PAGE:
For the first time in 10 years, the Johnson County Animal Shelter euthanized no cats in a month.
May was the first kill-free month for cats, which is primarily due to the Johnson County Humane Society’s new spay and neuter program for roaming cats, animal control director Michael Delp said.
The humane society started recruiting cat caretakers in August. Volunteers catch cats to get them spayed or neutered and then release them back into the areas where they were caught.
The shelter works to find tame cats homes, and the humane society returns the others into feral cat colonies or releases them in barns, human society board president Janet Gorrell said.
Having the cats spayed or neutered reduces behavioral problems, such as fighting, cuts back on new litters of kittens and allows the wild cat population to die naturally, she said.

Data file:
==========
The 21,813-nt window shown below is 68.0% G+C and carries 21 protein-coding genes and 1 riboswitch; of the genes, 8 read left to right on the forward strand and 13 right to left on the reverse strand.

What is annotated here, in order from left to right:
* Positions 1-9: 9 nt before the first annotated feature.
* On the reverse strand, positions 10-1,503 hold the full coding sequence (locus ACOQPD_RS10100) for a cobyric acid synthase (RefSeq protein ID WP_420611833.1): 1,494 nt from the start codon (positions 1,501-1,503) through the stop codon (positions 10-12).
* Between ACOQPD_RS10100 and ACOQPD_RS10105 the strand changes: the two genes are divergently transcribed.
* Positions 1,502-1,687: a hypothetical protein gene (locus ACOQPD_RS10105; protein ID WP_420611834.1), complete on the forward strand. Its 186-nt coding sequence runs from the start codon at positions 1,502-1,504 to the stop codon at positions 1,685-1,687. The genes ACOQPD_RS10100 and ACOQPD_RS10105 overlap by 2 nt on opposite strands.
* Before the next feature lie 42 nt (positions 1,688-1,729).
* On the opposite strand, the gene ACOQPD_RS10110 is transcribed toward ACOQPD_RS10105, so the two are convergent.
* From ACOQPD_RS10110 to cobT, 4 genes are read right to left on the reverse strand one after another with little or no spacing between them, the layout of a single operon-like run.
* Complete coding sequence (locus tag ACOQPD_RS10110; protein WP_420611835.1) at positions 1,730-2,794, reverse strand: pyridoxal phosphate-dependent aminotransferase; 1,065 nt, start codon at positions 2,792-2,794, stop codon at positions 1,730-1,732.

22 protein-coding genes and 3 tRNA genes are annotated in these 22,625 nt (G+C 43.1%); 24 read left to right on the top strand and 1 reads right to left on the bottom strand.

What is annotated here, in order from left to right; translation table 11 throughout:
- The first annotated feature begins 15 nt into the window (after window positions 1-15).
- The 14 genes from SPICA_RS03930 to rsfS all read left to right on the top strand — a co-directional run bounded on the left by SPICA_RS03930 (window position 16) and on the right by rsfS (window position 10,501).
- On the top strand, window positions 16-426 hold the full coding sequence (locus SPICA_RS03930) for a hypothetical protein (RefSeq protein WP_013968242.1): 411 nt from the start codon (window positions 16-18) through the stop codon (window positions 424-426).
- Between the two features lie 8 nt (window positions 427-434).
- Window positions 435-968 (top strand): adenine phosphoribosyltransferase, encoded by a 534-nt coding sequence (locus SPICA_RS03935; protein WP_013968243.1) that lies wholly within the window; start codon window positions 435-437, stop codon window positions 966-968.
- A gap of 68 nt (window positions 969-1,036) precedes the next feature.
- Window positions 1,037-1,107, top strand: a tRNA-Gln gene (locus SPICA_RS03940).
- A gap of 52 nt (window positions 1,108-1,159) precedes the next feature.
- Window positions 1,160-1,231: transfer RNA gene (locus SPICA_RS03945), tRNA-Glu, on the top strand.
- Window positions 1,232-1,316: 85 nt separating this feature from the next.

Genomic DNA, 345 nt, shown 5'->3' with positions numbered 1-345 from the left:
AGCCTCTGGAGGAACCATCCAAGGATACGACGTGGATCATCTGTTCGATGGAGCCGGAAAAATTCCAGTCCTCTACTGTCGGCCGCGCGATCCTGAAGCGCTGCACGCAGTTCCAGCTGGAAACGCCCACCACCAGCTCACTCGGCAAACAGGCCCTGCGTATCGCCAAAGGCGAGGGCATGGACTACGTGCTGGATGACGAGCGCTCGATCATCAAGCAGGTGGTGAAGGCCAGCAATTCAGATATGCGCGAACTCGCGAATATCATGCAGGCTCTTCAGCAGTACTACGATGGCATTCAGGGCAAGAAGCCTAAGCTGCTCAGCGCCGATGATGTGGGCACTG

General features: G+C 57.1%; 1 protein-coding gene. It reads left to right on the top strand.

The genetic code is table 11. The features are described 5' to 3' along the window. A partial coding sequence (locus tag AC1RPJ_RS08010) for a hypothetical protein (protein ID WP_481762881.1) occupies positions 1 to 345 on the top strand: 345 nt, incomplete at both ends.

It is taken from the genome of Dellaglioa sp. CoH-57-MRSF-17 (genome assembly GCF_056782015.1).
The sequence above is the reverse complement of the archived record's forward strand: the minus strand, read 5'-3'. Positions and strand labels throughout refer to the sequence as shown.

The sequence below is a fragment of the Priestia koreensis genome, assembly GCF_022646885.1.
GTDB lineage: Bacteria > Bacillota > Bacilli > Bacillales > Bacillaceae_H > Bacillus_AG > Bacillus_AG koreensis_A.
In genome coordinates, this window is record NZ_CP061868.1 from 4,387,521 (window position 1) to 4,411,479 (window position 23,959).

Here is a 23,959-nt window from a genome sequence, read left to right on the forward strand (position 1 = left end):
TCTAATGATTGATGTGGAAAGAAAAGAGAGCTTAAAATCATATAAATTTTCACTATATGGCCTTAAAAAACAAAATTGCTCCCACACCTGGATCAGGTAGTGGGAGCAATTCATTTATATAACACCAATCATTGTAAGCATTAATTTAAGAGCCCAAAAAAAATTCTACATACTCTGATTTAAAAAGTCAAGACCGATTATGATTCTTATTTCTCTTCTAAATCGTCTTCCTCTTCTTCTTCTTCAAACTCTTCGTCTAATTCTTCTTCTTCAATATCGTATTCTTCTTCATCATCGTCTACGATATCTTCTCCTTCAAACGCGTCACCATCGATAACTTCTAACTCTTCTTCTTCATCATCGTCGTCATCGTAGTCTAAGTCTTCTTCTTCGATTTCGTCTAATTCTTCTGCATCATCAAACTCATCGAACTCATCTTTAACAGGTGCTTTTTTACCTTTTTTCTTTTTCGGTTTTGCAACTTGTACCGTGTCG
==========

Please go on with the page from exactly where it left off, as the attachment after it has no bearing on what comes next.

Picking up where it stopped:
About 60 residents currently volunteer to feed the free roaming cats in their neighborhoods and help the humane society catch the animals so they can be spayed or neutered, Gorrell said. Volunteer cat caretakers feed the colonies, which range in size from one to 20 cats, she said. The larger colonies are in rural areas.
Euthanizing one cat costs about $60, Delp said. Not having to euthanize any cats frees up money for vaccinations and medical treatment for other animals, he said. In May 2006, the county spent about $8,000 to euthanize 141 cats, he said.
“It’s saving the taxpayers money. Secondly, it’s the right thing to do,” he said.
The county has about 20,000 free-roaming cats, and the humane society’s goal is to get them all spayed and neutered and taken care of by a volunteer, Gorell said.
Residents interested in volunteering as a cat caretaker can contact the humane society at 535-6626.